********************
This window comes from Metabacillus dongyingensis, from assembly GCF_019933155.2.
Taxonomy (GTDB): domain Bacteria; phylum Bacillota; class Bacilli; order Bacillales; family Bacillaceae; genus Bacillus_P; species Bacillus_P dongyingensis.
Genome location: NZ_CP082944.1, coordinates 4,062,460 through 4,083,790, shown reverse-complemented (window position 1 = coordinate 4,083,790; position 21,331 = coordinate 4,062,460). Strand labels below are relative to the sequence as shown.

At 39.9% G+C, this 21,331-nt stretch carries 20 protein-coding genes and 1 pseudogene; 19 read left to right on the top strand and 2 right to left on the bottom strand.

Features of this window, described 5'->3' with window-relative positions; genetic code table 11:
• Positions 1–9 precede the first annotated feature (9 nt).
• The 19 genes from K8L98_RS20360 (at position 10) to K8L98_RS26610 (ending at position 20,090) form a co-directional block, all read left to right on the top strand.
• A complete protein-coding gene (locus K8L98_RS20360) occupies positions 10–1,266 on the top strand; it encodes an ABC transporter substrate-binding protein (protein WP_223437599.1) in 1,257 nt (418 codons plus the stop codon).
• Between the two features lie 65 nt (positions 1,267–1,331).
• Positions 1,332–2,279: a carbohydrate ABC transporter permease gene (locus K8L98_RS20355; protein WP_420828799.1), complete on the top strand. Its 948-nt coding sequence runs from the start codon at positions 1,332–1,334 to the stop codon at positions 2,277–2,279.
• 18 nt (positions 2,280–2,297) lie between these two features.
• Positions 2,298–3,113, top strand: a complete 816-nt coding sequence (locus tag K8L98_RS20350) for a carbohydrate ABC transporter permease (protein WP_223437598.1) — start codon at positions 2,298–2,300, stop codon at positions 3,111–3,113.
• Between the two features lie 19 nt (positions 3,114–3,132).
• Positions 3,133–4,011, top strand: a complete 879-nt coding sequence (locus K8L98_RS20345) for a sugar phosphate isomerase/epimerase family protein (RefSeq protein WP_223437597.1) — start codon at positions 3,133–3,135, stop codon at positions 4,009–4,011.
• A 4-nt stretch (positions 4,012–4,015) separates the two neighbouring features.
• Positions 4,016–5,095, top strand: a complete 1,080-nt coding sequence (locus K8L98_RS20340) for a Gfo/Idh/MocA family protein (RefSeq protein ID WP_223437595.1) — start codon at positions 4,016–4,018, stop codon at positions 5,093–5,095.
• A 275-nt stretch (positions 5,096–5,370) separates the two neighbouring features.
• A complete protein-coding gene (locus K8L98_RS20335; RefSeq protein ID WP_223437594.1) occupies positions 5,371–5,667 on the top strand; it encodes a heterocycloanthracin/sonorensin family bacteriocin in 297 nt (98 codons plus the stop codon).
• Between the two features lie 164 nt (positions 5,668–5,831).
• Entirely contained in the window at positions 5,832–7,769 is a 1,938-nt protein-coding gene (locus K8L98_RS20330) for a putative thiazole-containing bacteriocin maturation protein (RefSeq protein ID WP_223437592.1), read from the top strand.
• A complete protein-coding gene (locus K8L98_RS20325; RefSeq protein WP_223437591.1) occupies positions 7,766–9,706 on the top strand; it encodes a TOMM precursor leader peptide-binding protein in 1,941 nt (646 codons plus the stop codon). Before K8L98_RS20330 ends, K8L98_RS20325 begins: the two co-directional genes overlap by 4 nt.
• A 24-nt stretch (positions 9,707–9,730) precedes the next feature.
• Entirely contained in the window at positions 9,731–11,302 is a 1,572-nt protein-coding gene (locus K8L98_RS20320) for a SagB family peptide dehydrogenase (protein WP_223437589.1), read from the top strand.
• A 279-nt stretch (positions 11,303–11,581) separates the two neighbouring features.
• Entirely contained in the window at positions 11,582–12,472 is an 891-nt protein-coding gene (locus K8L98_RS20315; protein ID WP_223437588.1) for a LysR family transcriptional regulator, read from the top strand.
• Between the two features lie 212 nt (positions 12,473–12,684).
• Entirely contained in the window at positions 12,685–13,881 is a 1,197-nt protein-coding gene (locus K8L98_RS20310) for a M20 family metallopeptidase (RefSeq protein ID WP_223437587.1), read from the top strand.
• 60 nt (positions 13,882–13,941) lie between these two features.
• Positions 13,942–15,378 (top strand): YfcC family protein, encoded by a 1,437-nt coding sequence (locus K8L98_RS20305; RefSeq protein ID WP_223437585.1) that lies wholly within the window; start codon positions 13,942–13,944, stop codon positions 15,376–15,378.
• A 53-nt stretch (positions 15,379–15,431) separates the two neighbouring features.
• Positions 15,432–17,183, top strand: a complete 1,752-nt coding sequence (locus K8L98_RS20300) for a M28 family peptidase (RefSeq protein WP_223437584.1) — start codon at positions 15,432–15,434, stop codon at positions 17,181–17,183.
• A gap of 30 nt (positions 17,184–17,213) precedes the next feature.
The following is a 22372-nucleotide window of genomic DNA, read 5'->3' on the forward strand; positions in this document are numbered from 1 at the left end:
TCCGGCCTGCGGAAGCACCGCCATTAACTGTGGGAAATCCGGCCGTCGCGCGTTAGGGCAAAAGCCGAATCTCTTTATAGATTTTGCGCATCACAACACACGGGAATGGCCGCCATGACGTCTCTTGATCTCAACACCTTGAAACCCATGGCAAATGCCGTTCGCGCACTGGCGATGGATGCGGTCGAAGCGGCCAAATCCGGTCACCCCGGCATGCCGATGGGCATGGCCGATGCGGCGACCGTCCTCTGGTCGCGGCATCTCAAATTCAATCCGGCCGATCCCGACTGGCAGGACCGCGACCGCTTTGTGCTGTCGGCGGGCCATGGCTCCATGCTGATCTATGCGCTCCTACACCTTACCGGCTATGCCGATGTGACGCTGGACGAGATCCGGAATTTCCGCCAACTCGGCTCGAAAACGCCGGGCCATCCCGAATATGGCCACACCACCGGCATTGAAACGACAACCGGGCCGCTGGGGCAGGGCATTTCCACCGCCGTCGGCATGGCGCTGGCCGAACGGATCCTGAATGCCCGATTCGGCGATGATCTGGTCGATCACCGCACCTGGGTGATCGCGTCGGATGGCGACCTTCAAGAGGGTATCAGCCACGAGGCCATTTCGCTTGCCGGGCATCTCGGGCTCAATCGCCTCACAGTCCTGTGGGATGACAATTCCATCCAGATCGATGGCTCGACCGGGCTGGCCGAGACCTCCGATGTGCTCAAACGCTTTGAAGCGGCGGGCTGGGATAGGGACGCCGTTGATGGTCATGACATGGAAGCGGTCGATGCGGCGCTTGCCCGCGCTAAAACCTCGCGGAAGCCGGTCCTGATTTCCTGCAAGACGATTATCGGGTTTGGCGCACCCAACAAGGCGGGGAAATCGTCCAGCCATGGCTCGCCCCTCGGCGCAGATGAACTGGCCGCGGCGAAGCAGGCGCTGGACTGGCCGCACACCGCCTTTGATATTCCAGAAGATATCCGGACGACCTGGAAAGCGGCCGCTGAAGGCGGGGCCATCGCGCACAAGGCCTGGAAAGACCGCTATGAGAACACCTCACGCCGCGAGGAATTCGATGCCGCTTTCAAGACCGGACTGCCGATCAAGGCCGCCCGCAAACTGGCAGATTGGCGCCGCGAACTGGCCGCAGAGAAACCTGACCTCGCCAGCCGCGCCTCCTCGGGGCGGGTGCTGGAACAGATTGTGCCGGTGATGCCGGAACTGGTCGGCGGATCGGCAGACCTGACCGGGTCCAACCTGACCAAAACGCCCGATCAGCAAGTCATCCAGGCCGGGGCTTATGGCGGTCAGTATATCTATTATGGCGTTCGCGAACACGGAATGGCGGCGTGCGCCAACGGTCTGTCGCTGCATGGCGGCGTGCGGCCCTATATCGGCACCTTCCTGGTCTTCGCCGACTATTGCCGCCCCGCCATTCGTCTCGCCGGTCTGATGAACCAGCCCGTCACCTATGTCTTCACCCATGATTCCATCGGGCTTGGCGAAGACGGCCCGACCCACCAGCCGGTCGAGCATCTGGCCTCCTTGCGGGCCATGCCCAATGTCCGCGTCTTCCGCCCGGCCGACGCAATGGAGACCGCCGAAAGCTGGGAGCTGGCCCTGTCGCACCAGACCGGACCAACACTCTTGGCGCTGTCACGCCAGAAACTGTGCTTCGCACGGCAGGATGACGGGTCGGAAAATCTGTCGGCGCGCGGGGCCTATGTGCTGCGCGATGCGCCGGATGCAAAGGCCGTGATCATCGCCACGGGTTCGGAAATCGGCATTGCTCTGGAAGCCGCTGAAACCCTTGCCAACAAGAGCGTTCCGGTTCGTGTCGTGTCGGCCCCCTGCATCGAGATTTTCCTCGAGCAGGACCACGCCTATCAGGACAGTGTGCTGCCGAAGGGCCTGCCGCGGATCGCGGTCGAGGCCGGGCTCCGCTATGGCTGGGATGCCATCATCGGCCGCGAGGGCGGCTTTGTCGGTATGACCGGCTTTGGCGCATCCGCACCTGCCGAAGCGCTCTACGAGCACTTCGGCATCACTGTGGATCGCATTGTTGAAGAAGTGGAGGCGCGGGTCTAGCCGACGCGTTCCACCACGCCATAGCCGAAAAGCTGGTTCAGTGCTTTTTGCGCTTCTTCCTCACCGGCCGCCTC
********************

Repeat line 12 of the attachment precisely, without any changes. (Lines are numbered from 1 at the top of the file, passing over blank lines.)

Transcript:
• Positions 2,298–3,113, top strand: a complete 816-nt coding sequence (locus tag K8L98_RS20350) for a carbohydrate ABC transporter permease (protein WP_223437598.1) — start codon at positions 2,298–2,300, stop codon at positions 3,111–3,113.